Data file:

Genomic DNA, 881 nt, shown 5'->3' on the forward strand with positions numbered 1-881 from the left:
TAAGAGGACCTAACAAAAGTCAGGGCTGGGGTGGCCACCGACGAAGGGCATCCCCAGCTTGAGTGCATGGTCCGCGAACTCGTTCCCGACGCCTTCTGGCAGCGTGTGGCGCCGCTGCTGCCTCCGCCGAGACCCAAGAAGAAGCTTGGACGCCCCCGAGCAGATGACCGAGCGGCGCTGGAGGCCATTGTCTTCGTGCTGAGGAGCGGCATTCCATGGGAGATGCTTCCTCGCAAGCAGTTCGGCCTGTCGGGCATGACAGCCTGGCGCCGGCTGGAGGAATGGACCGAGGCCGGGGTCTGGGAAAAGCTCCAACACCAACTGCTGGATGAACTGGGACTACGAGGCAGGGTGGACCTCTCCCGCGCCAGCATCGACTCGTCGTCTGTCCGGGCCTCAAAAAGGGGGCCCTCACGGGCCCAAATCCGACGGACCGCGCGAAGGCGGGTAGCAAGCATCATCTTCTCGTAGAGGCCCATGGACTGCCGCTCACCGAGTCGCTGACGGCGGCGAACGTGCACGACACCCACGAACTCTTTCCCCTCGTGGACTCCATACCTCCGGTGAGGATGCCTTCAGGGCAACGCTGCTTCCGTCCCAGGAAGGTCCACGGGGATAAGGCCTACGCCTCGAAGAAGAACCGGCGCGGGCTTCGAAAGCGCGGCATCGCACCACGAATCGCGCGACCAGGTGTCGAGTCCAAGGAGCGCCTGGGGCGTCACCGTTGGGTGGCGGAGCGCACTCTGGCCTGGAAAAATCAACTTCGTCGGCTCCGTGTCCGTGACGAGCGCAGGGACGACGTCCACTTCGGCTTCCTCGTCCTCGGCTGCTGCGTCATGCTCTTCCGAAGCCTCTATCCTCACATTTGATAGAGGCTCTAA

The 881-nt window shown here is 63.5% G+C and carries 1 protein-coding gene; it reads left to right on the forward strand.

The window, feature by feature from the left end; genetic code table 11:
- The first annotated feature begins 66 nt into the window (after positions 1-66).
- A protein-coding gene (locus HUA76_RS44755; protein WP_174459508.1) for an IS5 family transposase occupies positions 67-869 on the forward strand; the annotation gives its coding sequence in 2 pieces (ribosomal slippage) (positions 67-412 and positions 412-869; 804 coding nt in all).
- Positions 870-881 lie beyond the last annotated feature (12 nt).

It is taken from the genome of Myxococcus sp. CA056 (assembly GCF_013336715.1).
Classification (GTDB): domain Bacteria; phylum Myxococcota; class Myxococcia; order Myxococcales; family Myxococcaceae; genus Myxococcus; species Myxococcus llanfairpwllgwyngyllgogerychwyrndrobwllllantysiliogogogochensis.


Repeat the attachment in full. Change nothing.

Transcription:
Genomic DNA, 881 nt, shown 5'->3' on the forward strand with positions numbered 1-881 from the left:
TAAGAGGACCTAACAAAAGTCAGGGCTGGGGTGGCCACCGACGAAGGGCATCCCCAGCTTGAGTGCATGGTCCGCGAACTCGTTCCCGACGCCTTCTGGCAGCGTGTGGCGCCGCTGCTGCCTCCGCCGAGACCCAAGAAGAAGCTTGGACGCCCCCGAGCAGATGACCGAGCGGCGCTGGAGGCCATTGTCTTCGTGCTGAGGAGCGGCATTCCATGGGAGATGCTTCCTCGCAAGCAGTTCGGCCTGTCGGGCATGACAGCCTGGCGCCGGCTGGAGGAATGGACCGAGGCCGGGGTCTGGGAAAAGCTCCAACACCAACTGCTGGATGAACTGGGACTACGAGGCAGGGTGGACCTCTCCCGCGCCAGCATCGACTCGTCGTCTGTCCGGGCCTCAAAAAGGGGGCCCTCACGGGCCCAAATCCGACGGACCGCGCGAAGGCGGGTAGCAAGCATCATCTTCTCGTAGAGGCCCATGGACTGCCGCTCACCGAGTCGCTGACGGCGGCGAACGTGCACGACACCCACGAACTCTTTCCCCTCGTGGACTCCATACCTCCGGTGAGGATGCCTTCAGGGCAACGCTGCTTCCGTCCCAGGAAGGTCCACGGGGATAAGGCCTACGCCTCGAAGAAGAACCGGCGCGGGCTTCGAAAGCGCGGCATCGCACCACGAATCGCGCGACCAGGTGTCGAGTCCAAGGAGCGCCTGGGGCGTCACCGTTGGGTGGCGGAGCGCACTCTGGCCTGGAAAAATCAACTTCGTCGGCTCCGTGTCCGTGACGAGCGCAGGGACGACGTCCACTTCGGCTTCCTCGTCCTCGGCTGCTGCGTCATGCTCTTCCGAAGCCTCTATCCTCACATTTGATAGAGGCTCTAA

The 881-nt window shown here is 63.5% G+C and carries 1 protein-coding gene; it reads left to right on the forward strand.

The window, feature by feature from the left end; genetic code table 11:
- The first annotated feature begins 66 nt into the window (after positions 1-66).
- A protein-coding gene (locus HUA76_RS44755; protein WP_174459508.1) for an IS5 family transposase occupies positions 67-869 on the forward strand; the annotation gives its coding sequence in 2 pieces (ribosomal slippage) (positions 67-412 and positions 412-869; 804 coding nt in all).
- Positions 870-881 lie beyond the last annotated feature (12 nt).

It is taken from the genome of Myxococcus sp. CA056 (assembly GCF_013336715.1).
Classification (GTDB): domain Bacteria; phylum Myxococcota; class Myxococcia; order Myxococcales; family Myxococcaceae; genus Myxococcus; species Myxococcus llanfairpwllgwyngyllgogerychwyrndrobwllllantysiliogogogochensis.